"You may know him. Delafield's history as we've got it now makes his case one of those curious romances of detective work whose equal could hardly be found in fiction. We missed long ago the clew that would have led us to success, in those gaps in his trail we never tried to fill, because we came upon his tracks again so easily a little later. While working on another case recently I had occasion to look through an omnibus bill passed years ago by an Arizona legislature. It contained an astonishing ruck of things, and among them was a section authorizing William J. Brown to change his name to Alexander Bancroft. I knew that William J. Brown was one of the names under which Delafield had once traded in mines down there, and that, when we next found him after he had dropped that name, it was as John Smith, when he went down into old Mexico with John Mason Hardy. This name of Bancroft, sandwiched in there, and with such pains to legalize it, when we had found no track of it elsewhere, made me prick up my ears. I looked deeper into the matter and found that he had used this name of Bancroft only when he went to visit his wife and daughter, who lived most of the time in San Francisco or Denver, and were known by that name. When last we had track of the man, before I ran across Rutherford Jenkins, it was, you will remember, as Henry C. Williams, and then we lost all trace of him. That was because he went then on a visit to his wife and daughter in Denver and stayed there for some months. He had made a good clean-up about that time and increased it by some lucky trading on the Denver stock exchange. Then he went to New Mexico, kept the name of Bancroft, engaged in other business as well as mining, and settled down to be a permanent citizen.

"I congratulate you upon the successful termination of our long chase. I understand Bancroft is a man of considerable property and I hope you will be able to make him disgorge some of the goods he stole so long ago. I have written this much hurriedly, just to give you an outline of my discoveries at once. But I have all the necessary proofs, and whenever you want to bring the case to trial they are at your service."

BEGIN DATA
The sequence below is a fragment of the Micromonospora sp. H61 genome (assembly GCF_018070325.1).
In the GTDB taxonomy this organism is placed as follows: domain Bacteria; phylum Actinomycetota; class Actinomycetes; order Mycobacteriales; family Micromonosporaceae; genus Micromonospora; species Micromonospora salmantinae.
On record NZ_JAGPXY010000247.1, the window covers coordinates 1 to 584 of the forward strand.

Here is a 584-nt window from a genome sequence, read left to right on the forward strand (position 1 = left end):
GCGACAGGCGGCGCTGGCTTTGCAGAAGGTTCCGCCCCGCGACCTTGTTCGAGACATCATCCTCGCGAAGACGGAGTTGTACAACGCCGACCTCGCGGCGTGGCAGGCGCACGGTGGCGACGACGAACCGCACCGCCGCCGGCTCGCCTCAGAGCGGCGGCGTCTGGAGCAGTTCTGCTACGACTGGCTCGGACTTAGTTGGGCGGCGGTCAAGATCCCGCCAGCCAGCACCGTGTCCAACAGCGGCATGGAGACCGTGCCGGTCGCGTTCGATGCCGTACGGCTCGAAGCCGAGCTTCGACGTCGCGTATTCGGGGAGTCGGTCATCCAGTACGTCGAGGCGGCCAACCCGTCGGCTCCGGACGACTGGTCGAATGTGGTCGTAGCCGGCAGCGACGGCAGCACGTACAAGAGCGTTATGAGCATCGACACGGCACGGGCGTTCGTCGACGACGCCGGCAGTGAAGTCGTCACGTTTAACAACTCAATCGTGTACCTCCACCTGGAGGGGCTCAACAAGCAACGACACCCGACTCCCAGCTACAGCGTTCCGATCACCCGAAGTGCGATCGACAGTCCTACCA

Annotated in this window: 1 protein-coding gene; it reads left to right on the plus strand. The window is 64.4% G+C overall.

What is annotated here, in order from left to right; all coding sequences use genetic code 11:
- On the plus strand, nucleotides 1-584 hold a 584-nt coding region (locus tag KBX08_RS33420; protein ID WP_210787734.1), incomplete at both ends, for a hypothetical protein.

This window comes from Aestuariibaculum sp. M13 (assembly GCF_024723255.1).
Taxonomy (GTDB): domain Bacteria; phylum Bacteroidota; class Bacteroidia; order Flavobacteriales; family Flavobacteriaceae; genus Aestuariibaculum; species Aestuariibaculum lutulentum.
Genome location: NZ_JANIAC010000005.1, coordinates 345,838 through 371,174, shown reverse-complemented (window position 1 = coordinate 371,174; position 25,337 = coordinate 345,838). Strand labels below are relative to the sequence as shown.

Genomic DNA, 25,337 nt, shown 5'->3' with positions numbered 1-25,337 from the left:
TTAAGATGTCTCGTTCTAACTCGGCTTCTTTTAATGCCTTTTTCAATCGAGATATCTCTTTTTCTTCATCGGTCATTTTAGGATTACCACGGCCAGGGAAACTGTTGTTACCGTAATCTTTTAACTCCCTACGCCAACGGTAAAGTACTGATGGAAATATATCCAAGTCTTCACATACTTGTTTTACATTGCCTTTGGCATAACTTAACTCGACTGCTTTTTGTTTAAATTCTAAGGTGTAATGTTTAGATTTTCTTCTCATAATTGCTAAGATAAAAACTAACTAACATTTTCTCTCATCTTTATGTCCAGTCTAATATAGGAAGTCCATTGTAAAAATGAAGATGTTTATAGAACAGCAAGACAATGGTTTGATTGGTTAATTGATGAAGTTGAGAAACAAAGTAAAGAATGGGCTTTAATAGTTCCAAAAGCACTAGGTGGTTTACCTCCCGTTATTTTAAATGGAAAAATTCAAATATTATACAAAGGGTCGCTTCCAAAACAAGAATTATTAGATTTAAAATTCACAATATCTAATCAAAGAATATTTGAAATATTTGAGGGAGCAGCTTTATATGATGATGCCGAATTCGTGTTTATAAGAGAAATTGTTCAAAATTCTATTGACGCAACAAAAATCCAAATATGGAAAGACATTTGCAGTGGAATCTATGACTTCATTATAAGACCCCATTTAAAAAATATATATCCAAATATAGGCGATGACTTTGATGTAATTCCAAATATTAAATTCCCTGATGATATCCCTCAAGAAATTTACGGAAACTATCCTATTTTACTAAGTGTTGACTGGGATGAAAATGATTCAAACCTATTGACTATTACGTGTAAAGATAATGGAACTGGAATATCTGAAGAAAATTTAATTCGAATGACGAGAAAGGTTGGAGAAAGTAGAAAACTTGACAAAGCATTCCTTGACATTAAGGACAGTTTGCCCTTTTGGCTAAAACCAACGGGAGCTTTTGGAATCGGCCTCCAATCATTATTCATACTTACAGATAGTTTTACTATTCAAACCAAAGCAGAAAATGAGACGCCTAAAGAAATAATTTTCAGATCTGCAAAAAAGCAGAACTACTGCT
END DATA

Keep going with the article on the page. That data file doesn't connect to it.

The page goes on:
Conrad folded the letter carefully, and put it in his pocket. He sat quite still, whispering "Aleck! Aleck Bancroft!" Presently his face went red again and starting up he hurried into the corral and threw the saddle again upon Brown Betty. Outside the gate, scarcely looking which way he went, he headed the mare toward Golden and galloped away, across the hills, and into the distance. He never knew just where or how far he rode that day. Afterward he remembered that sometimes he had galloped along a road and sometimes across the trackless plain, that sometimes he had found himself urging Betty to her utmost speed and again had traversed miles at a walk or had stood for a long time stock-still.

When he left the house the old idea that had enthralled him so long was clamoring in his heart. That may have been why, unconsciously, he rode at first down the road toward Golden. "It was not enough for him to take all my father had, life as well as money, and to make me drudge through my youth, but now he must set a hired killer upon me to stick me in the back!" So galloped his angry thought as Brown Betty's hoofs sped over the ground toward Bancroft's home. "Why didn't he come out in the open like a man and tell me who he was, and let us fight it out on the square? To send a man to live under my roof, and hire him to rope me, or stick me, or shoot me from ambush! And to pretend to be my good friend all the time! Coward! Thief! Murderer!"

Then, somehow, through his seething mind, for the first time came the remembrance of Lucy, and quickly followed the idea that perhaps Bancroft had gone about it in this secret way to save her from all knowledge of his disgraceful past. He checked Brown Betty's gallop to a walk. "He knew I was after him, hot-foot," now ran Curtis's thought, "and he sure had the right to head me off if he could. But he ought to have done it on the square!" He remembered the warnings Bancroft had given him about Gonzalez and about the danger of pursuing Delafield, and chuckled unmirthfully. "I reckon he was squaring himself to his own conscience," he said aloud.

Conrad looked about him and saw that he was on the road to Golden. Then came the flashing idea that he was on his way to kill Lucy's father. Instantly his feeling revolted. Whirling the mare's head he struck off across the plain to the eastward and after some miles struck the road to Randall. By that time he was pondering painfully the matter of Lucy and Homer. That evening, without doubt, Homer would come home, proud and happy, and tell him that he and Lucy were engaged. And this would be his wedding present to the girl he loved and the brother he had cared for almost since babyhood-the dead body of her father!

Then came pelting back the memory of his own wrongs, and Brown Betty was sent scudding down the road as remembrance and habit again lashed his heart. He turned about and raced back along the road toward Golden, hot with the old memories and sore with the newly discovered duplicity of his friend. "Even if I don't kill him," he thought, "I'll tell him what he is! I'll throw his villainy and his cowardice in his face! I'll tell him he's a sneak and a coward, and to draw if he dares!" His imagination rushed on through the scene and showed him, at the end, Bancroft's bleeding body at his feet.